There are obvious reasons why this is so. Firstly, the plan covers you for your whole life, or till you’re 99 years old, depending on the terms of the plan — that is a very long time. Secondly, when you purchase a whole life insurance plan, the premiums that you pay also goes towards accumulating the cash value you receive in the event that you choose to surrender the policy.
However, whether this higher premium is justified depends on your personal preference and life goals.
#2 Heavy opportunity cost
The additional dollar you pay for opting for whole life plans incurs heavy opportunity cost.
This money could have been better off invested in assets such as the stocks of leading companies, in Exchange Traded Funds (ETFs), Real Estate Investment Trusts (REITs), robo-advisors or even your CPF. These investment options can reap higher returns in the long run and help to grow your portfolio which can be used for other life goals, such as a comfortable retirement.
This investment opportunity cost is the biggest reason that supports BTIR, especially because investment platforms have become so accessible for the common man on the street.
#3 Lower coverage
Term life is known to provide high coverage, at low cost.
Unlike term life plans, whole life plans provide lower coverage. You will need to pay additional premiums in order to achieve the same level of coverage a term life plan can offer.
For example, using CompareFirst, a 30-year old male non-smoker with a sum assured of $200,000 can get a term life plan that costs less than S$250 annually for 34 years, to provide coverage up till 65 years old. A whole life plan on the other hand, would already have annual premiums of more than S$2,000.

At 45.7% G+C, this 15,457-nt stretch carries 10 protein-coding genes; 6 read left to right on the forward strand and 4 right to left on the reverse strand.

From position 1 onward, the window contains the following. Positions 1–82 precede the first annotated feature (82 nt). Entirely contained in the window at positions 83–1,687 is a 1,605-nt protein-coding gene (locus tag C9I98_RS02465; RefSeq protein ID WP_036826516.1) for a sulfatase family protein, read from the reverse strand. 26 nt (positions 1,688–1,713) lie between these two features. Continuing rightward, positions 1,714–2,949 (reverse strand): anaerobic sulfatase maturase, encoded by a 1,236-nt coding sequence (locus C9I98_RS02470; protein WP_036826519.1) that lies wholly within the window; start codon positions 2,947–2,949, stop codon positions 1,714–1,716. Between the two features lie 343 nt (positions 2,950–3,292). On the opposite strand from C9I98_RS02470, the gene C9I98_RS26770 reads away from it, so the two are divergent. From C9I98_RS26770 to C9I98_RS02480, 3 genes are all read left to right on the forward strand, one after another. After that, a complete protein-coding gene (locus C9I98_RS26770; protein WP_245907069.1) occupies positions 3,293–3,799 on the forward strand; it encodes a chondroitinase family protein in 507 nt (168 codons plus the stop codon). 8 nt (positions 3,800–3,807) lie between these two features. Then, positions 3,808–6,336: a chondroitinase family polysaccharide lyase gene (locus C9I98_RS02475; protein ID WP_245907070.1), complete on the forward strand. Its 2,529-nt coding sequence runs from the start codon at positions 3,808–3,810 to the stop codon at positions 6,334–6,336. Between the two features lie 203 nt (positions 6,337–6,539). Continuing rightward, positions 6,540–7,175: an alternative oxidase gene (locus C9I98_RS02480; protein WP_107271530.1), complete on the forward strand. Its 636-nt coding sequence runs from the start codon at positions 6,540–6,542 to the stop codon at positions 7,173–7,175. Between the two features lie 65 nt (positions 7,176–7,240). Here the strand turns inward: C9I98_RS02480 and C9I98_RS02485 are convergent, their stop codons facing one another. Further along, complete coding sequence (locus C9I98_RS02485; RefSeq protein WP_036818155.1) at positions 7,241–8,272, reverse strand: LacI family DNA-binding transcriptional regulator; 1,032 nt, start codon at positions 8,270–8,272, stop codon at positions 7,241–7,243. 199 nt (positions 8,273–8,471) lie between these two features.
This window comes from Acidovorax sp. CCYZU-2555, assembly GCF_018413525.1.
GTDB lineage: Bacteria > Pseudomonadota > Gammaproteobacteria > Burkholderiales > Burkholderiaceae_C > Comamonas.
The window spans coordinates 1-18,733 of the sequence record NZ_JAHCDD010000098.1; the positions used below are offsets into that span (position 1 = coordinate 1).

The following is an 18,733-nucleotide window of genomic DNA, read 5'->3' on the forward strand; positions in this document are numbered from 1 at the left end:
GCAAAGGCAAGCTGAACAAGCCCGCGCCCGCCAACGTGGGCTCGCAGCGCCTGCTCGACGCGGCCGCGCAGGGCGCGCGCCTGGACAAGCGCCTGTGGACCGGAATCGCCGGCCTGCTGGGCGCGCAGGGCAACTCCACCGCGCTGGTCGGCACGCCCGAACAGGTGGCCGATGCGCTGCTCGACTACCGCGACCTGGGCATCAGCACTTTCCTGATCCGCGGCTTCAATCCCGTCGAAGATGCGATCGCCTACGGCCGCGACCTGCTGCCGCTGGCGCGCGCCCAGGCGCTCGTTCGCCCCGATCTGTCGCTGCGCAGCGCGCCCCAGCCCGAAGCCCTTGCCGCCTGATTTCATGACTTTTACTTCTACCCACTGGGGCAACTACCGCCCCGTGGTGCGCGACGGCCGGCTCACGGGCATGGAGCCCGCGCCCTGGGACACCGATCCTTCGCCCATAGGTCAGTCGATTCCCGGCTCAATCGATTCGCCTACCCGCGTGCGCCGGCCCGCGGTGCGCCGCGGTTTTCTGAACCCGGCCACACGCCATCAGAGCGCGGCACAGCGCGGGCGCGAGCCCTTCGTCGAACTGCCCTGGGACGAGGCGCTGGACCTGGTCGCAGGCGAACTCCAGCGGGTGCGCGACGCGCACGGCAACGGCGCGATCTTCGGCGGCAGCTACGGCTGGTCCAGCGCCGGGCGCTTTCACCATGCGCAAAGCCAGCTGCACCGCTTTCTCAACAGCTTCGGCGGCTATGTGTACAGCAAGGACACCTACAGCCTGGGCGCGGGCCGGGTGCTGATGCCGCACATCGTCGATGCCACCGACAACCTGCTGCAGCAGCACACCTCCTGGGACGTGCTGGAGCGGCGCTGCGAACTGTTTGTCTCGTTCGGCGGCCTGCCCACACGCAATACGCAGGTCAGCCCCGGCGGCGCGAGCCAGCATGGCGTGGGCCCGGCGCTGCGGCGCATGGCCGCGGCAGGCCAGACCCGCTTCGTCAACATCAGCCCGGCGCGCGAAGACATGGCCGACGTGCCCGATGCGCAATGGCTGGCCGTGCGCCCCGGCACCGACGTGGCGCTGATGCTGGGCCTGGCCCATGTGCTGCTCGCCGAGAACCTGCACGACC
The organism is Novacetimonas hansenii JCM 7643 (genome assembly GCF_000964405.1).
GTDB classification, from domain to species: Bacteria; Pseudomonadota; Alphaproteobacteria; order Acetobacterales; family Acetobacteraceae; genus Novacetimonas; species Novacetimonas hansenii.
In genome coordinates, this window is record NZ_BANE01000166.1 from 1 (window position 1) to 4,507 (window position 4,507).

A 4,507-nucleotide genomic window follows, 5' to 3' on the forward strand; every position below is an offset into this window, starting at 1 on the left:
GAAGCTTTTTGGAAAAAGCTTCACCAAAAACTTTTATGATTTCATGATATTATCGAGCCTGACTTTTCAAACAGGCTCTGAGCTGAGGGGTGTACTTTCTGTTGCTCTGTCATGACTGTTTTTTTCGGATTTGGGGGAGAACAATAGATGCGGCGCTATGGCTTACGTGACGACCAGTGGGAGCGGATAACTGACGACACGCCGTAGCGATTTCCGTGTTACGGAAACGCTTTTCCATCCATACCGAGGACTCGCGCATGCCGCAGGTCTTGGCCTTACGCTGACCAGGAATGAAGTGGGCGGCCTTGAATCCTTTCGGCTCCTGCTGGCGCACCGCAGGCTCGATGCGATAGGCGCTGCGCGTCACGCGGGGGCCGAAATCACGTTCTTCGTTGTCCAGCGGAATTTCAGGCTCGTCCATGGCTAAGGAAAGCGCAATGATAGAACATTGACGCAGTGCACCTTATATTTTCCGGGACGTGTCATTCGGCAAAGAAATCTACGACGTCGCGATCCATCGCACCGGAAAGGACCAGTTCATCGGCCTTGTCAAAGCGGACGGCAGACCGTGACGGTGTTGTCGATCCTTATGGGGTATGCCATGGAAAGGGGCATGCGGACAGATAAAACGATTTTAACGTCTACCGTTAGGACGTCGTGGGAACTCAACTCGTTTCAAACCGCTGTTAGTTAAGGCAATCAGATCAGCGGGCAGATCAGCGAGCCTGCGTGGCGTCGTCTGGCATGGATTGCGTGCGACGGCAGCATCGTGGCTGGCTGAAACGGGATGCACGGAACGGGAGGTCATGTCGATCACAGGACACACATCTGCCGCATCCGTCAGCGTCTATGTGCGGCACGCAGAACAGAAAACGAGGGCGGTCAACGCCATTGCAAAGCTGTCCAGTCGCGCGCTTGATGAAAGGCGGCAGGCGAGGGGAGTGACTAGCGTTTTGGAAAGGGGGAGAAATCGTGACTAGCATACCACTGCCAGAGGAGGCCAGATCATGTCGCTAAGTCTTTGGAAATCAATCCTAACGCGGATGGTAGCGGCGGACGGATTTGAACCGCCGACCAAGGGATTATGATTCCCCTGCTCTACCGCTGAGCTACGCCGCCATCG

Is whole life insurance for you?
No two people are the same. When choosing between whole life and term life insurance, you will have to weigh what’s important to you and how you plan to spend your money.
Can you afford to pay the higher premiums a whole life insurance plan costs? Will you have the discipline to invest the difference in savings you enjoy by purchasing a term plan?
While term life insurance is the cheaper alternative, it only protects you for a specified period. Once the term is over, you can purchase another term plan. However, do keep in mind that premiums get hefty as you age. As such, a whole life insurance plan could provide the coverage you need for the later stages of your life.
Whole life + term life: For maximum coverage
You can combine the best of both worlds.
You can get a whole life plan for lifetime coverage, surrender cash value and basic coverage for components like critical illness. You can then supplement your whole life plan by getting a term life plan that helps to increase your death coverage, particularly during the years when you have dependents that are reliant on your income.
It’s best to read up on both types of life insurance plans before coming to a decision. Remember, these are not mutually exclusive options.
Read these next:
Buy Term, Invest the Rest (BTIR): The Complete Pros And Cons Breakdown
Buying Insurance: Pros & Cons Of Limited Premium Payment Term
ILP Versus Whole Life Insurance: What’s the Difference?
5 Best Term Insurance Plans in Singapore (2021)
5 Types Of Insurance You Can Get For Free In Singapore
By Ching Sue Mae
A flat white, an adventure-filled travel and a good workout is her fuel. This Manchester United fan enjoys sharing knowledge on personal finance while chasing the dream of financial independence.